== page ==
02/15 17:16 CST Kuchar apologizes, pledges $50,000 to Mayakoba caddie
Kuchar apologizes, pledges $50,000 to Mayakoba caddie
By DOUG FERGUSON
AP Golf Writer
LOS ANGELES (AP) --- Matt Kuchar apologized Friday for what he said were
insensitive comments about the caddie he used at the Mayakoba Classic in Mexico
last fall and said he would pay the $50,000 the caddie requested.
He also said he would make a donation to the tournament to be distributed to
charities in the Cancun area.
"Golf is a game where we call penalties on ourselves," Kuchar said in a
statement released by the PGA Tour. "I should have done that long ago and not
let this situation escalate."
Kuchar's regular caddie couldn't make the trip to Mexico in November, so he
used David Ortiz from El Camaleon Golf Club. Kuchar won for the first time in
more than four years and earned $1,296,000.
Ortiz received $5,000.
Kuchar defended the payment --- regular PGA Tour caddies typically get 10
percent from the winner --- by saying they had an agreement at the start of the
week. In an interview with golf.com, Kuchar said he did not understand why
there was such a big buzz on social media.
"For a guy who makes $200 a day, a $5,000 week is a really good week," Kuchar
Ortiz had told the website he didn't expect the full 10 percent as a fulltime
caddie, but that he thought it was worth $50,000. He said he sent three emails
to Kuchar's agent, Mark Steinberg at Excel Sports Management, and was offered
an additional $15,000, which he turned down because he found it unacceptable.
Now he's getting his money after Kuchar spent the last two days defending the
"This week, I made comments that were out of touch and insensitive, making a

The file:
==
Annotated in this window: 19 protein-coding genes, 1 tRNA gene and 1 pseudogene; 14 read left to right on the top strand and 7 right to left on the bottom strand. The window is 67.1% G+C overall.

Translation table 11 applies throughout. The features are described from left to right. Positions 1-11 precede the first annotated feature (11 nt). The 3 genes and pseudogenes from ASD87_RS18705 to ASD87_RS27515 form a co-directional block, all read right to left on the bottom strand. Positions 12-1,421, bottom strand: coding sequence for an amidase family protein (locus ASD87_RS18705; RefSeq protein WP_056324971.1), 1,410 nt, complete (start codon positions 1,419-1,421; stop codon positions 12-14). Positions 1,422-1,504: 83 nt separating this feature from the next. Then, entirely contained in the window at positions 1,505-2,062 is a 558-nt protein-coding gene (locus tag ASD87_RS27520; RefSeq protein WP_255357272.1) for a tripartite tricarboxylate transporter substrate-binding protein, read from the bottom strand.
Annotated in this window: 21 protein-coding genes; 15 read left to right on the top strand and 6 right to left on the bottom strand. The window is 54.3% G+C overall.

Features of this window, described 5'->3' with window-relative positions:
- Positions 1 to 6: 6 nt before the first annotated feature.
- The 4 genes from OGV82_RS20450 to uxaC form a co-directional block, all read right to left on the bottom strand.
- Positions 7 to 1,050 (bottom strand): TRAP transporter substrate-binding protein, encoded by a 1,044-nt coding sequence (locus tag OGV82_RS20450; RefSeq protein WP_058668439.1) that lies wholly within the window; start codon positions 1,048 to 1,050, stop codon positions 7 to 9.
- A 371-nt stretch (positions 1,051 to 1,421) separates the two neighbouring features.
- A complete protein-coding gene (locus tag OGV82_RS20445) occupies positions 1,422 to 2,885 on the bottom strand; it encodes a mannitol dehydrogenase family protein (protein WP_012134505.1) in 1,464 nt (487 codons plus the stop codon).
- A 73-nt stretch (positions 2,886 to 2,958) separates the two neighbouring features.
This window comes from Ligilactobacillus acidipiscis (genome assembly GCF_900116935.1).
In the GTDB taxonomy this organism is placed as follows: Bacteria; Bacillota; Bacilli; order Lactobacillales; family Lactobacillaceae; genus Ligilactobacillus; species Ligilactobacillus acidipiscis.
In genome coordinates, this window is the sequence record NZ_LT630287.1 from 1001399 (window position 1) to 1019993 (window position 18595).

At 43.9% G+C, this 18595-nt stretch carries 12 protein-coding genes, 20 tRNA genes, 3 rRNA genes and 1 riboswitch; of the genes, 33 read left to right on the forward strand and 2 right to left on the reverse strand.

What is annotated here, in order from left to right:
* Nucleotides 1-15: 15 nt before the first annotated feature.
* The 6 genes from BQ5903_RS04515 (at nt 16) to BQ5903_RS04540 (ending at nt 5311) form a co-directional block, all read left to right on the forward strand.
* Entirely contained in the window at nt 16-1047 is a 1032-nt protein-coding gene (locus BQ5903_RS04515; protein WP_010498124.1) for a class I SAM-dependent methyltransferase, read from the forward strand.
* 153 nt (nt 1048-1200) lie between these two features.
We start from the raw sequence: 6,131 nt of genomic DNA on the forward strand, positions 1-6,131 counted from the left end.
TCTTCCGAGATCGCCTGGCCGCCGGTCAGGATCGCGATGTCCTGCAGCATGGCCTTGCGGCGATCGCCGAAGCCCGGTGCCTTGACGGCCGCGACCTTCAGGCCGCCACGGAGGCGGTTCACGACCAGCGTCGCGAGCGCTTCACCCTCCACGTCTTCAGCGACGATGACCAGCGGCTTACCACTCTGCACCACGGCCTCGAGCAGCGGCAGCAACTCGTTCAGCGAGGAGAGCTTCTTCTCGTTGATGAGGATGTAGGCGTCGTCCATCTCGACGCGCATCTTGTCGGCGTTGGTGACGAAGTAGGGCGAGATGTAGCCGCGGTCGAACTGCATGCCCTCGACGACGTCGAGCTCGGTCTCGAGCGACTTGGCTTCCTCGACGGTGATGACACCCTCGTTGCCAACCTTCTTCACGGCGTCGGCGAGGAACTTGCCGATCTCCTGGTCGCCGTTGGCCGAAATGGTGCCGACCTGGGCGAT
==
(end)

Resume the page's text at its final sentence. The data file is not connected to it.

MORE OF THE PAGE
bad situation worse," Kuchar said. "They made it seem like I was marginalizing
David Ortiz and his financial situation, which was not my intention. I read
them again and cringed. That is not who I am and now what I want to represent."
Kuchar, who opened with a 68 on Friday at the Genesis Open, said he would call
Ortiz after play Friday, which he said was overdue.
"I have made sure he has received the full total that he has requested," Kuchar
The situation first came to light when PGA Tour Champions player Tom Gillis
tweeted in January --- as Kuchar was on his way to another victory in the Sony
Open --- that he paid a local caddie at the Mayakoba Classic only $3,000. Asked
about it in Honolulu, Kuchar said it wasn't $3,000 and it wasn't 10 percent, a
variance of about $125,000.
In the golf.com interview, Kuchar suggest that someone persuaded Ortiz to ask
"I was very clear and very upfront. And he said, 'OK.' He had the ability, with
bonuses, to make up to $4,000," Kuchar told the website.
He said the deal was $1,000 if he missed the cut, $2,000 if he made the cut,
$3,000 if he finished in the top 20 and $4,000 if he was in the top 10. Kuchar
said the extra $1,000 was a token of gratitude for a great week.
"He was in agreement with those terms," Kuchar said. "That's where I struggle.
I don't know what happened. Someone must have said, 'You need much more.'"
The apology and payment is a big step toward ending a saga that Kuchar said had
played out mostly on social media. Even so, it was getting more attention from
players on the range than Sergio Garcia damaging five greens and getting
disqualified in Saudi Arabia.
"I never wanted to bring any negativity to the Mayakoba Golf Classic," Kuchar
said. He did not mention the size of the donation he was making or what
philanthropic causes it would support in Playa del Carmen and Cancun.